The PM and Chancellor are said to be at loggerheads over spending (Image: JESSICA TAYLOR/UK PARLIAMENT/HANDOUT/EPA-EFE/REX/Shutterstock)
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A Tory minister has said he's "pretty sure" the so-called 'triple-lock' on pensions won't be scrapped.
It follows claims the commitment – a long-time Tory manifesto promise which sees the benefit rise by the highest of 2%, inflation or average wage rises – could be scrapped or frozen.
Key Government spending promises could be axed as Boris Johnson and Rishi Sunak gear up for a showdown on how to repair the public finances after coronavirus.
It's thought maintaining the lock could land the Treasury with a £4 billion bill from next year.
And the Chancellor is reportedly considering cutting the £1 million pensions lifetime allowance, bringing in a single tax relief rate, or new taxation on employer contributions.
"Pensioners are going to be doing extremely well. It's not politically that difficult a thing to smooth it out for a year," a source told the Sunday Times.
But Business Secretary Kwasi Kwarteng told Sky News: "Lots of things have been discussed in government, I don't think that that's necessarily the way forward. I'm pretty sure the triple lock will stay."
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He later told LBC News: "The triple lock is something which we have been committed to for a number of years now.
"There has never been any suggestion that would be changed and I am sure it will be maintained.
"It is obviously a matter for the Chancellor to think about but I don't think there is any chance he will change it."
(Image: Getty Images)
(Image: Getty Images)
And he told Times Radio: "It was part of our manifestos remember. It's been something we've been committed to for a number of years now and I haven't seen anything which suggests that we're going to undo it."
The Chancellor and Prime Minister are also said to be at loggerheads over a social care overhaul which could cost £5billion a year.
A row is also brewing of the financing of the £200million National Flagship – seen as a replacement for the Royal Yacht Britannia.
An official described funding for the vessel as "a complete and utter s***show".
The Northern Powerhouse Rail project to link key towns and cities across the region could also be in the Treasury's crosshairs, it was reported. Northern Powerhouse Partnership director Henri Murison said: “Rumours that this commitment will be broken are deeply concerning for Northern leaders who are working towards rebalancing the economy.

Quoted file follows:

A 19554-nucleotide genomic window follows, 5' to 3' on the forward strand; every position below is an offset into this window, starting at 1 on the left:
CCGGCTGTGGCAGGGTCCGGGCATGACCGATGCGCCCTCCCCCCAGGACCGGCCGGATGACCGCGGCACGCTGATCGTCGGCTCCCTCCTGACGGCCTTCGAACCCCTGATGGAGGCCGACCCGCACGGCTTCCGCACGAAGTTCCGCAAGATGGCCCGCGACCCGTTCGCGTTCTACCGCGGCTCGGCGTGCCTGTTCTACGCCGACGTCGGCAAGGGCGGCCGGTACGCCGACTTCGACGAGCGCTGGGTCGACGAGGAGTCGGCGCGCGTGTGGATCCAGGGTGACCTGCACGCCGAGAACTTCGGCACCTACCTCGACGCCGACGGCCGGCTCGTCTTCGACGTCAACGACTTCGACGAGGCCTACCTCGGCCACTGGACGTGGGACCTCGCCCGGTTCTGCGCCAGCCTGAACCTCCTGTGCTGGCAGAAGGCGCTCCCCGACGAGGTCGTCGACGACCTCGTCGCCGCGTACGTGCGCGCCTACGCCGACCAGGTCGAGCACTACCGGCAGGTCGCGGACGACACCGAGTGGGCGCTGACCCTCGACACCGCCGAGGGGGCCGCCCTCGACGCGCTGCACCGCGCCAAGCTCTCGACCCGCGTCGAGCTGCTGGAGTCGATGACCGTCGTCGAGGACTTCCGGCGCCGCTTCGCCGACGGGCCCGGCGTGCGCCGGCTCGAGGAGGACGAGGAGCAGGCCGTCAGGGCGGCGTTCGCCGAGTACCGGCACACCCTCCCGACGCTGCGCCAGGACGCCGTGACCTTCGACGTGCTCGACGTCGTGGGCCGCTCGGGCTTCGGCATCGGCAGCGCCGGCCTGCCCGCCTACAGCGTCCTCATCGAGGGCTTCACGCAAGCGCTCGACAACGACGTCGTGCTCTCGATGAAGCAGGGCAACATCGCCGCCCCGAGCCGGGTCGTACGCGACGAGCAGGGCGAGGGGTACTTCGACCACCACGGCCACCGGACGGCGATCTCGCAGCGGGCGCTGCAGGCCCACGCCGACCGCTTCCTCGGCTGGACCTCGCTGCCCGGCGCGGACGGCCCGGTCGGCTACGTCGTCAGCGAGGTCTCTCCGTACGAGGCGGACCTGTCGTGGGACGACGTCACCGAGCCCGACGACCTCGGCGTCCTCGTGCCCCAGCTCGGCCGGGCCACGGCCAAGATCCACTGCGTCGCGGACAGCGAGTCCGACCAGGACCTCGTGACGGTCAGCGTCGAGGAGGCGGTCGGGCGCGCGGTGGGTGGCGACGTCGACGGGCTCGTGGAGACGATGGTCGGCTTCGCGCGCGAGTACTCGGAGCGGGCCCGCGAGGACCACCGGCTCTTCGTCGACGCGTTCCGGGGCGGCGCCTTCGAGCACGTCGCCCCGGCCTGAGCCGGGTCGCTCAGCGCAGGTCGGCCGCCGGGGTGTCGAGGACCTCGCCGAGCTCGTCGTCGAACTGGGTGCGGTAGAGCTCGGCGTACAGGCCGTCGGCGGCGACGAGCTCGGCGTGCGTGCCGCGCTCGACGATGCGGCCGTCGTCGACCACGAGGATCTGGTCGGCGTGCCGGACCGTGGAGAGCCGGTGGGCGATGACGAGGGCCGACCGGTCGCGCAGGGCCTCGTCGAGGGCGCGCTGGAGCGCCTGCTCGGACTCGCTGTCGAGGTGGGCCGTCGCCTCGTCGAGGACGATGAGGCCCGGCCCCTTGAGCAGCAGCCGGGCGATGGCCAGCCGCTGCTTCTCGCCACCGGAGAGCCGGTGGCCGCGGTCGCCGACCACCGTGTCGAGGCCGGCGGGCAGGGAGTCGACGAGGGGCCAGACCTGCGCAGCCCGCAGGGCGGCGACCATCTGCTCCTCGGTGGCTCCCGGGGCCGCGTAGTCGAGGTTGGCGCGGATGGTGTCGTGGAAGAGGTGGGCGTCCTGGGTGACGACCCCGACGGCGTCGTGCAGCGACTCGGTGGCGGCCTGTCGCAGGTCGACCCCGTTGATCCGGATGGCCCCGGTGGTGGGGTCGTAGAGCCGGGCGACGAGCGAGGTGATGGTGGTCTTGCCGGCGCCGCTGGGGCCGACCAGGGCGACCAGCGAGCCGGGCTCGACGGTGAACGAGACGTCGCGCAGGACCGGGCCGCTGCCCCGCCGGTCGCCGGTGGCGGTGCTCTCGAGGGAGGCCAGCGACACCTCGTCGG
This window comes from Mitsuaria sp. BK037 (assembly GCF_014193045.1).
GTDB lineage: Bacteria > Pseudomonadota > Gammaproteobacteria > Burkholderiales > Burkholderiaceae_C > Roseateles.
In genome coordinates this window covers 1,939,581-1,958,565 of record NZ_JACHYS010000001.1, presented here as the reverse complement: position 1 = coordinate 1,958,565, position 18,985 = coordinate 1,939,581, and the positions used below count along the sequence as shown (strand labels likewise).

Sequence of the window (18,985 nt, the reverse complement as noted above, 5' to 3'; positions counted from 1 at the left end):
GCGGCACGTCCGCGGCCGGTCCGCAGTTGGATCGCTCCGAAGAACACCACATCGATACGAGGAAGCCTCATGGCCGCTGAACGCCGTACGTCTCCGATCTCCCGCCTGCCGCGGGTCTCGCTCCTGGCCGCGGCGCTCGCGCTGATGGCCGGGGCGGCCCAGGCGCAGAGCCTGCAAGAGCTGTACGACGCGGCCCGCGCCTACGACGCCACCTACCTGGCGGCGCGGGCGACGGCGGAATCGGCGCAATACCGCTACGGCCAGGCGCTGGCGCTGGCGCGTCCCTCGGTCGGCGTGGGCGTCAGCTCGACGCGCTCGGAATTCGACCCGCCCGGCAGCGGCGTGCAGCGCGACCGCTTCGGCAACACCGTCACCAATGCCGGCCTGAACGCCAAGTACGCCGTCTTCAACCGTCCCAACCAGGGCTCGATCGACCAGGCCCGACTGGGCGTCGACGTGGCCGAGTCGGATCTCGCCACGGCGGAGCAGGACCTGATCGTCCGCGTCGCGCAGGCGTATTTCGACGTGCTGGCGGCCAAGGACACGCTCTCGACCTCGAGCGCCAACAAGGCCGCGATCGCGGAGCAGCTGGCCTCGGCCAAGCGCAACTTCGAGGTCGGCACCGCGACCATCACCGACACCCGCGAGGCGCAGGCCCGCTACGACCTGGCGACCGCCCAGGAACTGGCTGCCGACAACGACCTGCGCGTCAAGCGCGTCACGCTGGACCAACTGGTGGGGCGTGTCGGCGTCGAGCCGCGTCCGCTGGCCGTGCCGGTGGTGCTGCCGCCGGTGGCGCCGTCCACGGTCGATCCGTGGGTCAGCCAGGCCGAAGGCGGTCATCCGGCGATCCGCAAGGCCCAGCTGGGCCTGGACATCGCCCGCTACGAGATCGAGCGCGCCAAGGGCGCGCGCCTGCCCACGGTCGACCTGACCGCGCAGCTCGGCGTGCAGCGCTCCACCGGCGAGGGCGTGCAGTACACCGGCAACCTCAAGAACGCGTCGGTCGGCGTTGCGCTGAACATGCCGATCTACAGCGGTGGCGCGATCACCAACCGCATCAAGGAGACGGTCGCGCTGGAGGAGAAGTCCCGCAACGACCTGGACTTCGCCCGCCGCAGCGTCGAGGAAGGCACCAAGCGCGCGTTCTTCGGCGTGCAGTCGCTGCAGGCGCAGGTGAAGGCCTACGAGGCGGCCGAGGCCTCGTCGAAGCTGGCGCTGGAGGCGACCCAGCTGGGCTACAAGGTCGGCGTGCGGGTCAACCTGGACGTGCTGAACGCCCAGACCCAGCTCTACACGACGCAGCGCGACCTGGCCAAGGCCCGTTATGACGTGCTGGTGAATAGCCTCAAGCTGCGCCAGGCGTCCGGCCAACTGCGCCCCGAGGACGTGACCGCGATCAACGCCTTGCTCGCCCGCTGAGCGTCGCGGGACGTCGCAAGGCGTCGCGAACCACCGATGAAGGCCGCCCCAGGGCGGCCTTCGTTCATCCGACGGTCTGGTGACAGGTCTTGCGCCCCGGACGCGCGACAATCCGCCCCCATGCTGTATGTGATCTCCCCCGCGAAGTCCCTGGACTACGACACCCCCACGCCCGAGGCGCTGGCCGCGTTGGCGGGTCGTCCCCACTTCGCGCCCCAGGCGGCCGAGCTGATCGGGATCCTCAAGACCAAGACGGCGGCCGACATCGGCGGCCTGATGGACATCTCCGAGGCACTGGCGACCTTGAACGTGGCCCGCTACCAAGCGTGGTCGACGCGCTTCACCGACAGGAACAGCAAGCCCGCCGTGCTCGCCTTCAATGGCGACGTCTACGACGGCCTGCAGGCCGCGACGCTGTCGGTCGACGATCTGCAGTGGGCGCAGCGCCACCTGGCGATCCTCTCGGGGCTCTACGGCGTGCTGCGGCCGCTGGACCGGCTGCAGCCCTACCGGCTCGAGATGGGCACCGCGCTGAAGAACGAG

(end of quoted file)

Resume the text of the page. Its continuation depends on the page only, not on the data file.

“The North was promised HS2 and Northern Powerhouse Rail in full – to be abandoned now, just as we begin a recovery from the pandemic, would be a hammer blow.
“We need reassurance and certainty that there is no substance to these rumours, which means an Integrated Rail Plan published before the summer recess.”
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Shadow Chief Secretary to the Treasury Bridget Phillipson said: "Incredibly, the Prime Minister has been the driving force behind huge amounts of wasted money and vanity projects without consulting his Chancellor.
“Uncosted promises are starting to catch up with both him and the Chancellor, and they're leading to even more poor short-term decisions that store up long term problems – like blocking crucial investment in our children's future and recovery."
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A Government spokesman said: "The Prime Minister and Chancellor work closely together, and have been in lockstep throughout the most challenging period any government has faced since the Second World War."
He added: "We always ensure that all government spending provides value for money for the taxpayer."
Mr Sunak is understood to be examining if commitments can be suspended, downgraded or axed in the run-up to this autumn's Spending Review.
The Chancellor, who Tories see as more worried about the finances than the PM, is thought to be keen to reduce the amount of cash pumped out of the Treasury as he tackles the £300billion coronavirus-fuelled deficit.
A Conservative pledge to spend 0.7% of gross national income on foreign aid has already been ditched, with 0.5% now earmarked for overseas development.
To pay for the PM's various spending commitments, the Government could either borrow more money, raise taxes or cut funds from other areas.
The 2019 Tory manifesto pledged not to lift income tax, VAT or national insurance.
Borrowing costs could climb as inflation rises.
And the Chancellor and PM have declared an end to austerity.
Confronted last November by Mr Johnson's grand spending ideas, Mr Sunak joked: “I should take his credit card away.”